The page made himself as inconspicuous as possible at the
back of the English delegation, looking at the vast tapestries
on the walls of this dusty, splendid Parisian hall, clutching his
box to his chest, waiting for his cue.
His latest master, the Duke of Clarence, had turned away from the repulsively fat French Queen, his hostess, whose eyes were glittering as wickedly as the jewels half-buried in the flesh of her slug fingers. Clarence fixed his eyes on the fourteen-year-old Princess at her side. The Princess was Owain’s age, and quite a pretty girl, Owain judged, with light brown hair and freckles and gentle eyes over a long nose; it would be sad if time turned her into a swollen monster like her mother. Owain also noticed that the Princess’s cheeks were very pink, which perhaps wasn’t surprising since her top garment was an enormous green velvet houppelande, magnificently trimmed with miniver fur – very stately, but far too hot for this bright May afternoon. Perhaps they felt the cold more in Paris, he thought. Or perhaps she was just blushing because she knew what was coming.
Thomas of Clarence opened his pop eyes wide, broadened his mouth into something like a smile and bowed slightly to the girl – the closest an English soldier duke would ever come to the elaborate manners of the French court. The Duke had been a little thrown, when he and his men had reached Paris at noon, by the news that the King of France was indisposed today and couldn’t meet him, and that the French side in these negotiations would be led by Queen Isabeau instead. After a whispered conference before the French delegation walked in, he’d decided to proceed regardless. But he wasn’t a ladies’ man. He didn’t know how to talk to women. He was far too abrupt.
‘Your Highness,’ he said to the Princess. ‘I am bidden by my master to seek you out and raise with you the question that is uppermost in his mind.’
He paused. She paused. There was an expectant silence from the two dozen other people in the hall. ‘If it please God, and your father and mother, he hopes you will marry him, and become our mistress and Queen of England,’ Thomas of Clarence barked, without the slightest attempt at diplomatic finesse.
There was a collective indrawn breath from the French side of the room. Owain knew the French were supposed to be grateful for this offer, because the French, though grand, were weak. Their King was ill. They said he went mad every time the moon was full. And while he was mad the French quarrelled among themselves. So they hadn’t managed to put up much resistance to the English army’s rampagings through Normandy. Now they were meant to think that this promise of a marriage between this Princess and the King of England must mean the King of England planned to stop his brother attacking Normandy and pursue an alliance with France and England instead. And, if the French nobility didn’t have to fight the English, they could go on plotting against each other to their hearts’ content. Still, Owain’s impression was that the French side of the room was not exactly grateful. Looking from one polite, squeamish, uncomfortable expression to another, he guessed: they want the marriage; they’d just rather have heard this another way. They can’t believe he’s made the proposal without days of entertainments and compliments, hints and manoeuvrings beforehand. They’re shocked.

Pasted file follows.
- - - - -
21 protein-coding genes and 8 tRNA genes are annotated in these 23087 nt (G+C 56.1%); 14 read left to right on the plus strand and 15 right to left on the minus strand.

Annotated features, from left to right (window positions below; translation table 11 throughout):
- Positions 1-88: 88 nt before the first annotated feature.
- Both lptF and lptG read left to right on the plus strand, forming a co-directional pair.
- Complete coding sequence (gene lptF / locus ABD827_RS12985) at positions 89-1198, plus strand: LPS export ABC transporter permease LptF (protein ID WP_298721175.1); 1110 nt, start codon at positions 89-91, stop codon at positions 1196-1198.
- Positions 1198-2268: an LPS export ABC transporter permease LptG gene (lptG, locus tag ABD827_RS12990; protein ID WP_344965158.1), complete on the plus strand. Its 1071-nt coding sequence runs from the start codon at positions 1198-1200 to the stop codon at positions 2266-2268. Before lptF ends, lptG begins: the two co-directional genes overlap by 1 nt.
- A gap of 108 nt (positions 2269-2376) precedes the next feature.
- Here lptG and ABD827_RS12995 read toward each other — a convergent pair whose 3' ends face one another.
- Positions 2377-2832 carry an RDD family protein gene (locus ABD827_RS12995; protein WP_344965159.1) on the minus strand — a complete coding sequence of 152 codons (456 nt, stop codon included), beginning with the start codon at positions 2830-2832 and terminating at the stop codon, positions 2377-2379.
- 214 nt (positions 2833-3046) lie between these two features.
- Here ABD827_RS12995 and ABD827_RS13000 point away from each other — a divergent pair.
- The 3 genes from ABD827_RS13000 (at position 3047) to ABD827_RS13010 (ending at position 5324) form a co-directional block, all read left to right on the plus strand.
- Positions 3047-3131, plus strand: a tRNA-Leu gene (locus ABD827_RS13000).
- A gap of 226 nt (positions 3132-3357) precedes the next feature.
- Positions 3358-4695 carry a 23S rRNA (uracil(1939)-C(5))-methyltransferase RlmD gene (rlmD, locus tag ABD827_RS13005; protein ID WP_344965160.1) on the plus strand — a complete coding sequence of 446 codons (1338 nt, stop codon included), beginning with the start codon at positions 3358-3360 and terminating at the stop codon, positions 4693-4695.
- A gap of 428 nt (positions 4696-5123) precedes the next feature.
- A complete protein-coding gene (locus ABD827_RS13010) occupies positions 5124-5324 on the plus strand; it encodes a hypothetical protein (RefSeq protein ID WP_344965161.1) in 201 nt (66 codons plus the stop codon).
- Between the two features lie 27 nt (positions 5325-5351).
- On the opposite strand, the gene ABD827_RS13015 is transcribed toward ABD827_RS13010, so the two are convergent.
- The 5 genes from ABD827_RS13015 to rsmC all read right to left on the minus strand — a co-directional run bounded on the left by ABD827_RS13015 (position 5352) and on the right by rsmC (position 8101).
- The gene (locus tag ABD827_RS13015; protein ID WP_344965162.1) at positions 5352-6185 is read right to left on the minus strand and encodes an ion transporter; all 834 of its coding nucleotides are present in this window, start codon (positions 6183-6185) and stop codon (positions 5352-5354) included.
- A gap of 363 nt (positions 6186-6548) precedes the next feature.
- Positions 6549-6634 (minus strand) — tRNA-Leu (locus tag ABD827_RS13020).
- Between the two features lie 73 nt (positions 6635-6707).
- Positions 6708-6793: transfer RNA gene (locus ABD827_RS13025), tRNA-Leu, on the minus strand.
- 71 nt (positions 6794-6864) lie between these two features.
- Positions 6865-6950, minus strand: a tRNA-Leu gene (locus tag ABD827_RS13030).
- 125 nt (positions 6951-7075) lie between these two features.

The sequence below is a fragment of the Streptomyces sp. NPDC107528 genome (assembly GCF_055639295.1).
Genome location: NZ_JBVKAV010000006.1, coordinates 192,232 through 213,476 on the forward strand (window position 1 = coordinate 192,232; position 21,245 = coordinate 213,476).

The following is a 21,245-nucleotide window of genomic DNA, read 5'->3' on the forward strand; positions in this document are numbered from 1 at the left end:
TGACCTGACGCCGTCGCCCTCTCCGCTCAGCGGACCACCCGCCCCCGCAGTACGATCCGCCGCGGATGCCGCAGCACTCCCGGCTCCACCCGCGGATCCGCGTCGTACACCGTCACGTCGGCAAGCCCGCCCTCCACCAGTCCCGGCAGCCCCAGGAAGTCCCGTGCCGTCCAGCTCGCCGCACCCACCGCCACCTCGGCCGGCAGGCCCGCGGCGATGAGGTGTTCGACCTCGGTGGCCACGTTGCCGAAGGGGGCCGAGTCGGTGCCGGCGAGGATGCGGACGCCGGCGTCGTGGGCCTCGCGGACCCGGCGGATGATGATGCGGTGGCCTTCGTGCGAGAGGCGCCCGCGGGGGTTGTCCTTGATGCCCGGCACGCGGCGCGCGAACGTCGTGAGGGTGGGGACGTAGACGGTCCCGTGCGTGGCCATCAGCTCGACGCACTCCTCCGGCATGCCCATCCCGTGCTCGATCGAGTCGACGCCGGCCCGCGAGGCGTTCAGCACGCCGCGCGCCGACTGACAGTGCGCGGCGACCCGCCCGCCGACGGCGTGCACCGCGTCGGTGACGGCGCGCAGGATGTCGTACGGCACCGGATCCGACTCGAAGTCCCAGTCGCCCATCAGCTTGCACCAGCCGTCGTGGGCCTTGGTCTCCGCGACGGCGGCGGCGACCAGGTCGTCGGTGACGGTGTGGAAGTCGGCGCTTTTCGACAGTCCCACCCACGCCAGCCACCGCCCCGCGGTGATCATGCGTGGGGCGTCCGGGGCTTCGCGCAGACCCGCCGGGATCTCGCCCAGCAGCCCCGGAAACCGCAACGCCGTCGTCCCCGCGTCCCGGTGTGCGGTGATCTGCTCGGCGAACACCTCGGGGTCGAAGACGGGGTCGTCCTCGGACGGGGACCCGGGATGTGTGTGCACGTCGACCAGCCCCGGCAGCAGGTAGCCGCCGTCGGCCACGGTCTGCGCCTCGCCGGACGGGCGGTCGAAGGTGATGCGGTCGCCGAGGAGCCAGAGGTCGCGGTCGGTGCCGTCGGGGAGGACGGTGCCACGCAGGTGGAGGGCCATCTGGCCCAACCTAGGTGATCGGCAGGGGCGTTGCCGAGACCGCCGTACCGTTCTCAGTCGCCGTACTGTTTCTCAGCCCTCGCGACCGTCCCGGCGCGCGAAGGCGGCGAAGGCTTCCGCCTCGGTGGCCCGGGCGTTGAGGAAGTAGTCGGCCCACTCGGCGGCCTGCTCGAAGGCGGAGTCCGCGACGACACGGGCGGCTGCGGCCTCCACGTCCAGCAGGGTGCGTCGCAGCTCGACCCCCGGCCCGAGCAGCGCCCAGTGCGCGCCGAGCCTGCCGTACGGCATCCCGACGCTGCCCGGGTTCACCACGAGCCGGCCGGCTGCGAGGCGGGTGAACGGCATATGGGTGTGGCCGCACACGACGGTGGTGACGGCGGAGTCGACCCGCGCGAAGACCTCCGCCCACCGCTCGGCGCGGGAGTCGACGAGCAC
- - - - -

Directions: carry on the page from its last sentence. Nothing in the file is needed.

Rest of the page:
One of the English dug Owain in the back. It jolted him back to what he was supposed to be doing. This was his moment. He took a dozen steps forward, with his heart thumping, his palms damp, terrifyingly aware of every eye in the room being on him. When he reached the middle of the hall, beside the Duke, he sank down on one knee, with the flamboyant arm and head movement he’d been practising (perhaps he could be courtly enough to make up for the Duke’s gruffness). Making sure he was perfectly steady on his knees, he opened the clasp on the little casket and threw it open so the jewel inside glittered.
Excerpted from The Queen's Lover by Vanora Bennett. Copyright © 2010 by Vanora Bennett. Excerpted by permission of William Morrow. All rights reserved. No part of this excerpt may be reproduced or reprinted without permission in writing from the publisher.
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